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Tech: Google NGram Viewer

JohnInKansas 20 Dec 10 - 12:27 PM
Bonnie Shaljean 20 Dec 10 - 12:42 PM
bobad 20 Dec 10 - 12:47 PM
Jim Dixon 20 Dec 10 - 01:32 PM
Jim Dixon 20 Dec 10 - 01:51 PM
JohnInKansas 20 Dec 10 - 02:03 PM
Jim Dixon 20 Dec 10 - 02:39 PM
Jim Dixon 20 Dec 10 - 02:58 PM
Jack Campin 20 Dec 10 - 09:47 PM
JohnInKansas 20 Dec 10 - 09:56 PM
JohnInKansas 20 Dec 10 - 10:02 PM
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Subject: Tech: Google NGram Viewer
From: JohnInKansas
Date: 20 Dec 10 - 12:27 PM

While not an earthshaking development, Google has launched a new site that lets you look at a plot vs time of how frequently a word (or words) of your choice have appeared in print.

It's at NGram, for those who'd like to experiment.

It appears to be based on books completed in their campaign to "digitize all the books there are." The default setting only shows usages back to 1800, and I didn't try to see whether you get anything useful before then; but it does allow you to put in mulitple words to compare the relative popularity of different terms (for the same thing might be interesting?), or other "important" things you might want to know about a word.

Sort of fun for a few minutes.

Maybe of some use to the serious minded, but I probably don't qualify to make that evaluation.

John


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Subject: RE: Tech: Google NGram Viewer
From: Bonnie Shaljean
Date: 20 Dec 10 - 12:42 PM

It sounds really neat, and is certainly attracting some press attention. I haven't had a chance to properly get into it yet, but will.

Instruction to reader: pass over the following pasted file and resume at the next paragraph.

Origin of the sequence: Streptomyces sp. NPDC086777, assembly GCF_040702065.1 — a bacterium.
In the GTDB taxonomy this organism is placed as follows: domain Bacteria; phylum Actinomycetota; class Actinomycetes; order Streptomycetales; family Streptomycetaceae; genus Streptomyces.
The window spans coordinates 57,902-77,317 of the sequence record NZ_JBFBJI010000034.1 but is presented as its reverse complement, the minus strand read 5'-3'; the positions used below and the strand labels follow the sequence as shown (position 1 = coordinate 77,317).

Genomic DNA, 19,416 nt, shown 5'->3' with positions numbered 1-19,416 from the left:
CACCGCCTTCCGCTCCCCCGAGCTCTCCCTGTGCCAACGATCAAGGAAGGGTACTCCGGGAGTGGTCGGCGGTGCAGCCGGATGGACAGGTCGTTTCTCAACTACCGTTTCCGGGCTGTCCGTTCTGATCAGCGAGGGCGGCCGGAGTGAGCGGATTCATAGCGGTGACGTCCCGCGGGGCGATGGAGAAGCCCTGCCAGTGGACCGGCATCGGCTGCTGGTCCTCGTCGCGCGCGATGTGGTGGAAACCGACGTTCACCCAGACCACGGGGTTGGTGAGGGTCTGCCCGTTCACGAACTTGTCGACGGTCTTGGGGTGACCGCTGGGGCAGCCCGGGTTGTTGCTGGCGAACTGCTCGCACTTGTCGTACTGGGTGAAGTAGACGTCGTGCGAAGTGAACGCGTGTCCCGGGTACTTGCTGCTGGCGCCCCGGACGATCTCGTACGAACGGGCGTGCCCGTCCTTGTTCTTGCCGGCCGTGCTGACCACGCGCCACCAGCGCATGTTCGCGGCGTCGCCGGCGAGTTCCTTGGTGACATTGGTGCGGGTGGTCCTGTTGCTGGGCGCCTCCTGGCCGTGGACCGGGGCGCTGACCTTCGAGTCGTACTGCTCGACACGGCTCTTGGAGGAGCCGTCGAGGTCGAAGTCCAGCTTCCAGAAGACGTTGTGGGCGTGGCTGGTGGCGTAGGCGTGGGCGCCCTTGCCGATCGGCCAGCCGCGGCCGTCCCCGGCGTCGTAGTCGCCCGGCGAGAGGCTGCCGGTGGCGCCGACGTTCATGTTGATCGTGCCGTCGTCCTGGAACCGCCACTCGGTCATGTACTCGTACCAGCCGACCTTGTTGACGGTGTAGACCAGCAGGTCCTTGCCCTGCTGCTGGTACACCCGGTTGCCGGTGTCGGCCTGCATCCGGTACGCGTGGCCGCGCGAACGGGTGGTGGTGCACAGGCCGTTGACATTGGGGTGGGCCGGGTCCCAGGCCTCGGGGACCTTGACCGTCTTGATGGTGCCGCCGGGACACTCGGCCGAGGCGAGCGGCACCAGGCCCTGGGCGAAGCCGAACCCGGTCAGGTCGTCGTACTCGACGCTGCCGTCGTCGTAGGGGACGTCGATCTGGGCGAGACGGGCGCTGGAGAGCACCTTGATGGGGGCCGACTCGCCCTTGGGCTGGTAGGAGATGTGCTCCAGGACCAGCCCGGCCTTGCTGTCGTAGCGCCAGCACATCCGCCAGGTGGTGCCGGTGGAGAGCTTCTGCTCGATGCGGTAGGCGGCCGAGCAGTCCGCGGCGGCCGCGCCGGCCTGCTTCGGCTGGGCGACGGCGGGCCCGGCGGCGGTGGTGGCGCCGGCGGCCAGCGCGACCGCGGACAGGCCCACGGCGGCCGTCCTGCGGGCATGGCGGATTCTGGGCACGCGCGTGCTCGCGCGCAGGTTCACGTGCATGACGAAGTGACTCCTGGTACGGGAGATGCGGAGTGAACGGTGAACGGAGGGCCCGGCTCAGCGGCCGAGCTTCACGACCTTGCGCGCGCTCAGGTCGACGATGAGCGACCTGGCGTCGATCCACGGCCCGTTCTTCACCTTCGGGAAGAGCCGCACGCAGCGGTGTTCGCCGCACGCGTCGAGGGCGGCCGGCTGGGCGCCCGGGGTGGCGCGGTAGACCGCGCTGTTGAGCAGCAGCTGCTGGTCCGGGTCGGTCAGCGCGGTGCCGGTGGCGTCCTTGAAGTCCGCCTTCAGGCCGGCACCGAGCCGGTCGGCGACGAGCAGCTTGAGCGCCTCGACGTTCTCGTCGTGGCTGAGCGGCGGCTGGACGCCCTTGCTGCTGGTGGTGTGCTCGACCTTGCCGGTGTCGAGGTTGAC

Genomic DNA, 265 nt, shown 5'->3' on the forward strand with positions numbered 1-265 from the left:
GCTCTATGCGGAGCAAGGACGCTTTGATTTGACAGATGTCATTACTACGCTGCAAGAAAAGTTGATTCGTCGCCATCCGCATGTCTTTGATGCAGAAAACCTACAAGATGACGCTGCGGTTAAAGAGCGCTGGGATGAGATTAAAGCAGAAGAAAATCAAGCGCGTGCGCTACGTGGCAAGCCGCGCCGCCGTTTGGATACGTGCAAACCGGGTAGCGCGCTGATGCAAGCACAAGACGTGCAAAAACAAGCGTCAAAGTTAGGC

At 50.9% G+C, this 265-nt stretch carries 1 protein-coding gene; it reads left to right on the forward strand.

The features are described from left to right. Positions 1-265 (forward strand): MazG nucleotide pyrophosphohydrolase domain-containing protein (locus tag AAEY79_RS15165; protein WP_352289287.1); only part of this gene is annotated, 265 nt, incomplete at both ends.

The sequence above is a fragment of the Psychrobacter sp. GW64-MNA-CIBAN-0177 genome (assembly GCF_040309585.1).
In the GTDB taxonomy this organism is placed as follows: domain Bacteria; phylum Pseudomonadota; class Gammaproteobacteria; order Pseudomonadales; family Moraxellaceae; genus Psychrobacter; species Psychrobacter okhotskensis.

The New York Times and Scientific American have both written about it (these articles each have a Page 2 as well, clickable at the bottom)

http://www.nytimes.com/2010/12/17/books/17words.html?scp=1&sq=500%20billion%20wo

http://www.scientificamerican.com/article.cfm?id=google-books-culture

And there's another piece in Discover Magazine (please excuse non-clickie but the URL is so long I'm afraid it'll constipate the Link Maker):

http://blogs.discovermagazine.com/notrocketscience/2010/12/16/the-cultural-genome-google-books-reveals-traces-of-fame-censorship-and-changing-languages/


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Subject: RE: Tech: Google NGram Viewer
From: bobad
Date: 20 Dec 10 - 12:47 PM

The word "fuck" has an interesting distribution, it's too bad the time line only goes back to 1800.


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Subject: RE: Tech: Google NGram Viewer
From: Jim Dixon
Date: 20 Dec 10 - 01:32 PM